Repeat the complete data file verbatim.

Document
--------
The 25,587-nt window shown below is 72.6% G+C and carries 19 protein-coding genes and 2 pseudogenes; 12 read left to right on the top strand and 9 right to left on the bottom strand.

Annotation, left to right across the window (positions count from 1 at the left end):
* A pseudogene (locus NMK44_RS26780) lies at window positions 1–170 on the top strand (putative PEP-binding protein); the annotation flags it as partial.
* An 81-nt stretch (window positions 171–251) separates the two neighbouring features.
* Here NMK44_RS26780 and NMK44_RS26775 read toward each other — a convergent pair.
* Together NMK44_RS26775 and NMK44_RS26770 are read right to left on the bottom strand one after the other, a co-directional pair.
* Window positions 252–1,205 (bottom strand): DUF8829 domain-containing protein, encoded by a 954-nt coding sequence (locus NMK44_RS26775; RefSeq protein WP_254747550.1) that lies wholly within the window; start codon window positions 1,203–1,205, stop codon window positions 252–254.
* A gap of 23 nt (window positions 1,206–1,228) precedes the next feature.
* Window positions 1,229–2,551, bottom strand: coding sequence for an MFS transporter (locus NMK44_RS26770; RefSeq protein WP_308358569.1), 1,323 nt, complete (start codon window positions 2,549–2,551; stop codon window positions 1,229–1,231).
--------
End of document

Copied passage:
The 25,587-nt window shown below is 72.6% G+C and carries 19 protein-coding genes and 2 pseudogenes; 12 read left to right on the top strand and 9 right to left on the bottom strand.

Annotation, left to right across the window (positions count from 1 at the left end):
* A pseudogene (locus NMK44_RS26780) lies at window positions 1–170 on the top strand (putative PEP-binding protein); the annotation flags it as partial.
* An 81-nt stretch (window positions 171–251) separates the two neighbouring features.
* Here NMK44_RS26780 and NMK44_RS26775 read toward each other — a convergent pair.
* Together NMK44_RS26775 and NMK44_RS26770 are read right to left on the bottom strand one after the other, a co-directional pair.
* Window positions 252–1,205 (bottom strand): DUF8829 domain-containing protein, encoded by a 954-nt coding sequence (locus NMK44_RS26775; RefSeq protein WP_254747550.1) that lies wholly within the window; start codon window positions 1,203–1,205, stop codon window positions 252–254.
* A gap of 23 nt (window positions 1,206–1,228) precedes the next feature.
* Window positions 1,229–2,551, bottom strand: coding sequence for an MFS transporter (locus NMK44_RS26770; RefSeq protein WP_308358569.1), 1,323 nt, complete (start codon window positions 2,549–2,551; stop codon window positions 1,229–1,231).